By: David A. Rustebakke, DVM
There is a good reason to not jump on every bandwagon that comes along. People in general are optimistic, and seek solutions to whatever problem is troubling them at the time. I see it frequently in animal lovers. We are notorious for falling for all types of therapies that will give us an "edge" over the competition; or help our old buddy with a chronic or life threatening problem. It may be a training technique or gimmick, drug, vitamin supplement, joint supplement, joint injection, or some type of miracle machine. Many of these therapies are actually delivered by so called experts; chiropractors, acupuncturists, and sellers of various devices that are supposed to treat conditions that have never in the past been able to be treated successfully with conventional treatments. They are often sold by or endorsed by celebrities, trainers, or others that inspire trust. There are even licensed veterinarians that jump on these bandwagons and promote weird and unproven therapies. There are treatments for founder, navicular syndrome, ringbone, infertility, kidney disease, ulcers, and even colic that neither I nor any other reputable veterinarian know anything about. But if I ask Dr. Google, there it is in black and white on the internet complete with pages of testimonials on how wonderful said "therapy" is, and how "Old Paint" who was about to be put down is now running barrels like a 1D horse, or roping steers with the best of them.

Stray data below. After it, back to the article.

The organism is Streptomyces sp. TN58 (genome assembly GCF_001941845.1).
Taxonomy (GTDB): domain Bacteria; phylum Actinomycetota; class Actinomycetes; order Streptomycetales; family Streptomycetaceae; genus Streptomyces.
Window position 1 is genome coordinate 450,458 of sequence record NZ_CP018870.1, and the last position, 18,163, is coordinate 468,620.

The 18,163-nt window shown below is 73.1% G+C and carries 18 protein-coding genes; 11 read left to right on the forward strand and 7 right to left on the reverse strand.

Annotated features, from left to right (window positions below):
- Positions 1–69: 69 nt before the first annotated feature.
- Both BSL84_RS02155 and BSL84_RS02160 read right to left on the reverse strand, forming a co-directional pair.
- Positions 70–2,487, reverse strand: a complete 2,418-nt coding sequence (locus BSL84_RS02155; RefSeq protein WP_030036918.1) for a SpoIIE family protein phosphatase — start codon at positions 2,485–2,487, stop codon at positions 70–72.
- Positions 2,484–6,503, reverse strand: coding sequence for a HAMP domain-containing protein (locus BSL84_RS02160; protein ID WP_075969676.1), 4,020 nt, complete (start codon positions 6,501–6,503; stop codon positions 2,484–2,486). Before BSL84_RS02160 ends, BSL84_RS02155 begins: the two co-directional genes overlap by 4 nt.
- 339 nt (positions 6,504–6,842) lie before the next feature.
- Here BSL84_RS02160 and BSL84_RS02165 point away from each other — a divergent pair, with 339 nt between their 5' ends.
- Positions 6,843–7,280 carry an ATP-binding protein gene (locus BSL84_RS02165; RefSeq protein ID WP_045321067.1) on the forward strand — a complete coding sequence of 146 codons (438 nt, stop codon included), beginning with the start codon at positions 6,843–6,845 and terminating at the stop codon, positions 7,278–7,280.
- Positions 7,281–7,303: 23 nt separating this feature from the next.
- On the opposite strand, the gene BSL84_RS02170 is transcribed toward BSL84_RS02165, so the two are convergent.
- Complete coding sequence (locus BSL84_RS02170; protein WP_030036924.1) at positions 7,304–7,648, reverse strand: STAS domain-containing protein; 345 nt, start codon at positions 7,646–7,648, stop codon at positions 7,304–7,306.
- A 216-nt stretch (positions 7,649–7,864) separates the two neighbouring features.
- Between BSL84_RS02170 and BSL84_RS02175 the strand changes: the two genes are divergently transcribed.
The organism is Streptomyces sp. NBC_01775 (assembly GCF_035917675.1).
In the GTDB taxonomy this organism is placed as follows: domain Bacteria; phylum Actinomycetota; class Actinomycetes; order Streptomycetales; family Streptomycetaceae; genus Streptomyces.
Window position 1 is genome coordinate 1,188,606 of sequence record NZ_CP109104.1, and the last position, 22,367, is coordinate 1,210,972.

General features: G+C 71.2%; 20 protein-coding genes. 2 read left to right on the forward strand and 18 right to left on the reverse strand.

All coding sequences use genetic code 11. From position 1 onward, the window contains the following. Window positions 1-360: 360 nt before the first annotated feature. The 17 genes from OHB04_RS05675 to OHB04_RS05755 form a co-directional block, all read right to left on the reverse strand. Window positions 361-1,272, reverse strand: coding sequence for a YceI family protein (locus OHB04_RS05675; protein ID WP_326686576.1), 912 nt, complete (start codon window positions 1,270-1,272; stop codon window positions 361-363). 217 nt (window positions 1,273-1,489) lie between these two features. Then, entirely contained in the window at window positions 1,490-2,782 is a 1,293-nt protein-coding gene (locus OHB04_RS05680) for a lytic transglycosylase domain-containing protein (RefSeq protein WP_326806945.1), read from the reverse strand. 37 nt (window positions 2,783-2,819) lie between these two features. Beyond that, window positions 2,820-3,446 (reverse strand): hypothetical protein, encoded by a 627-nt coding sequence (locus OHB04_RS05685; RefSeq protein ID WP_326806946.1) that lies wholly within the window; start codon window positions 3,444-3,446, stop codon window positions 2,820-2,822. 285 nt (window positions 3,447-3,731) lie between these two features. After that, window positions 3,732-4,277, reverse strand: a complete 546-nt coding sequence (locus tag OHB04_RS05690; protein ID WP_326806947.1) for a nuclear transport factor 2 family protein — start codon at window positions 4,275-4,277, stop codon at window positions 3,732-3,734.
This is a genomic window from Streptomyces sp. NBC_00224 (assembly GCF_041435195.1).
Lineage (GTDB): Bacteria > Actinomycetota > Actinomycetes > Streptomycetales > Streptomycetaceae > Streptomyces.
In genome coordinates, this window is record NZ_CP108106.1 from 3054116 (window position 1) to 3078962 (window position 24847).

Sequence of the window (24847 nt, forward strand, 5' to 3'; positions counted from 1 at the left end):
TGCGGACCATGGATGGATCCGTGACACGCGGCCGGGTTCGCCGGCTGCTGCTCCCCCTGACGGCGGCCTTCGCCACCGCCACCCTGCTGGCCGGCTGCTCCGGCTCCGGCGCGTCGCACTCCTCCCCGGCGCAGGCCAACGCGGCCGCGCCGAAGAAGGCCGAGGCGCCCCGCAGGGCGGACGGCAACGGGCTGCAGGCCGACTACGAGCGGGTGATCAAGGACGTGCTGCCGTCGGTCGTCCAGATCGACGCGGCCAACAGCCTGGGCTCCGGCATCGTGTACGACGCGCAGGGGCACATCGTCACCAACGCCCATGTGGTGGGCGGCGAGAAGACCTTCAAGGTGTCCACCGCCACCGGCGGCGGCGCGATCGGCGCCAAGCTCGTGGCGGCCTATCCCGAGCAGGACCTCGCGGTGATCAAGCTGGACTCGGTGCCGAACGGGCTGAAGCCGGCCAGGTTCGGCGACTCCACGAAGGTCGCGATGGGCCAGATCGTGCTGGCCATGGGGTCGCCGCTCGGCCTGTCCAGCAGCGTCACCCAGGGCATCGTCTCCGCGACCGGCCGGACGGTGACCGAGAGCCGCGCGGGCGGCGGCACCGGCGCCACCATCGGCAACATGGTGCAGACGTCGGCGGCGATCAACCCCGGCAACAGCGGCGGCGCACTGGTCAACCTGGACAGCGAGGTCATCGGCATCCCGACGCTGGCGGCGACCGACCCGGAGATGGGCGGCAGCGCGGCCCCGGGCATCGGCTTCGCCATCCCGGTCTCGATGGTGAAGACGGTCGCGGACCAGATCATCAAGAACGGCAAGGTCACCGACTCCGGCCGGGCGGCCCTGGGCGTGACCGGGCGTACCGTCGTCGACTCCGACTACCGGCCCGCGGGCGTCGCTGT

The Placebo Affect explains this phenomenon; the tendency of one who thinks they are being treated with a sham treatment will often get better, the effect of mind over matter. This derives from several sources. We want so badly for the treatment to work that we actually think it is working. Or the problem is actually getting better; after all Mother Nature is a wonderful healer. Any of us in the medical field who think we are actually healers are fooling ourselves. The best we can do is remove the impediments to healing and allow the individual's system to heal itself. That in a nutshell is the foundation of medical therapy.
When I began veterinary school back in the late 1960's many livestock owners (and veterinarians) consulted the "Farmers Almanac" to check the phase of the moon prior to performing many procedures such as castrations, when to plant crops, when to turn the bulls out with the cows, etc.. I soon learned that if I practiced proper surgical technique it didn't matter where the moon was in its cycle. And if I didn't place a proper ligature, they would bleed irregardless of where the moon was.
Sometime in the 17th Century people first started using the 'Scientific Method" to explore the natural world. It has been refined over the years, and is the basis for how we (Veterinarians and Physicians) treat patients today; how we decide what treatments and pharmaceuticals actually work. Researchers divide patients (animals or humans) into two groups randomly. One group is given a treatment or drug, and the other is given a sham treatment or placebo. Neither the patient nor the researcher knows who got the treatment and who got the non treatment. The results are tabulated and analyzed statistically to see if there is a real difference between the two groups. The difference between the two groups is calculated and expressed as a "P Value", a P Value of <.05 is generally accepted as a true difference, which means that there is less than a 5% chance that the difference was due to random chance.